And because his cock is circumcised and he’s got a nice hairy chest – we’re thinking of a different man this time, not the one from Joberg – and he works as a consultant in the oil industry (yes, a proper grown-up’s job) we assume he’s Jewish and we like that, we like it because it doesn’t really happen that much that we have sex with other Jewish guys. We’re not sure why; it just doesn’t happen much in London, probably because there are less of us in this country, not like in New York, for example, not like back in Joberg or Cape Town, and often with our Anglicized surname, people don’t assume that we are either. We don’t seem to attract the yids.
The last Jewish guy we had a thing with was ages ago – years! maybe four or five – and that had started off well. Our birthdays were only days apart; four days between ours and his. We’d met a week or so after his birthday but the relationship didn’t last a full year, so we didn’t get to celebrate. We were the same height and the same skin tone; we could have been from the same gene pool, though his people were more from the Hungarian side of the gene pond. Anyway, there were other differences, too, more than just the ancestral ones, more than just the differences in character, like there was the nice fact that his cock was bigger than ours.
I’ve always preferred being with a guy whose cock is either smaller or bigger than mine. It’s rare that one meets a man with an identical cock to one’s own. As if the cock were like a face, always a little different one from the next, as if one could recognise someone by his penis. And yet, would you really recognise someone by his cock, by its length or girth or smell. (I feel like I’m rambling a bit, but let’s stick with it, see where this goes.)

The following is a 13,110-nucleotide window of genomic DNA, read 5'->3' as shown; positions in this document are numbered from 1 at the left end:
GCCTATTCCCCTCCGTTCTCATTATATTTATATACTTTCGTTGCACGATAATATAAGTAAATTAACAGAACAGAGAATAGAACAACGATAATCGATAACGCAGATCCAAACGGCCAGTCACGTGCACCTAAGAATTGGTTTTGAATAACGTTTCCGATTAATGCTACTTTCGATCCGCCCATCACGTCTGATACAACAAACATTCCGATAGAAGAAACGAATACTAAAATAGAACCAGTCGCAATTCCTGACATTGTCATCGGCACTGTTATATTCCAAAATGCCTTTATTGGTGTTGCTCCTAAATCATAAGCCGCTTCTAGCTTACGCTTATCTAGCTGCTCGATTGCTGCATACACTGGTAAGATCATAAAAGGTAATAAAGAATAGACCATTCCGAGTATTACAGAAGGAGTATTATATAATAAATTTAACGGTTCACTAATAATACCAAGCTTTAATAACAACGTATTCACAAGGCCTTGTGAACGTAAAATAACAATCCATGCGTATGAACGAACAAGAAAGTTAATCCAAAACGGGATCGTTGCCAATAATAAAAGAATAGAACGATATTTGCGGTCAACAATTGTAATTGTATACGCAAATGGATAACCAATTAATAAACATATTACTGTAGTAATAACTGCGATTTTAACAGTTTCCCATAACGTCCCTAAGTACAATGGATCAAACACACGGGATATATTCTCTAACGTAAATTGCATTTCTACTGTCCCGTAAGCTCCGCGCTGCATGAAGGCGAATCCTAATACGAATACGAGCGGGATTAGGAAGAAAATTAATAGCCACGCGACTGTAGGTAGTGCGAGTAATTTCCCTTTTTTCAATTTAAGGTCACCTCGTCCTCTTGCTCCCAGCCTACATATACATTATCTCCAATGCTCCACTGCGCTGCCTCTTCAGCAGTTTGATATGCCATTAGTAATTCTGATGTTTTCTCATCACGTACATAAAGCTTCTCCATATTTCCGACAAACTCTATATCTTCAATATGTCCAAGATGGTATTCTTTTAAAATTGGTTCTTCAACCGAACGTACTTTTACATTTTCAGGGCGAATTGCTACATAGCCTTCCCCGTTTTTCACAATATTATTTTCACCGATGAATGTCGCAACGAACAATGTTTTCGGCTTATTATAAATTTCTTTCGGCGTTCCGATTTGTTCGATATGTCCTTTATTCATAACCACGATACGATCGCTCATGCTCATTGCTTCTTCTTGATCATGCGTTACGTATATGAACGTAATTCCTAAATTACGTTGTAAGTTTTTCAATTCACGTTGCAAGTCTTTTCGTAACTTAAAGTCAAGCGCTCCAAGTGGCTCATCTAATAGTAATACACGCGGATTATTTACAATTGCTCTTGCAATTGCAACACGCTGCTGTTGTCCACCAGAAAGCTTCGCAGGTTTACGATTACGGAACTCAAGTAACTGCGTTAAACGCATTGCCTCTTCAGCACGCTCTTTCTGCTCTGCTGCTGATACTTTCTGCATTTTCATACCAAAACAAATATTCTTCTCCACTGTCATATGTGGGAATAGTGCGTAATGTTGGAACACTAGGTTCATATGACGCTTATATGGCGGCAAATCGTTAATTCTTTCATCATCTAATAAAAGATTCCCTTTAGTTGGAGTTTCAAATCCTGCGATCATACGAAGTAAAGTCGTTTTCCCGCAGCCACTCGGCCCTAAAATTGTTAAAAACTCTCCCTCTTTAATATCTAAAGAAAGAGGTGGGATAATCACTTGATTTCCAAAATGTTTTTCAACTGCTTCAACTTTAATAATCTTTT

Some men I would recognise by the smell of their penis. I would know their scent. The fox knows the smell of its own lair, as we used to say when someone farted… it knows the smell of its own den. The fox’s den. And his farts smell the same and that is reassuring because we think it means he eats similar food to us, has a similar diet, and maybe even better than that: his shit doesn’t stink. I have known one or two men like that.
“So,” I say, because I’ve lost interest and I’ve come already. “Do you want to come?”
“He’s disappeared,” he says, looking down at his cock which is now quite small and nestled in his considerable but beautiful bush of soft light brown pubic hair. “He’s not very reliable when you want him to stand up.”
“He’s very nice when he stands up,” I say.
But he doesn’t stand up again. We do, though. Him to shower, and me to get dressed and cycle home for a bath.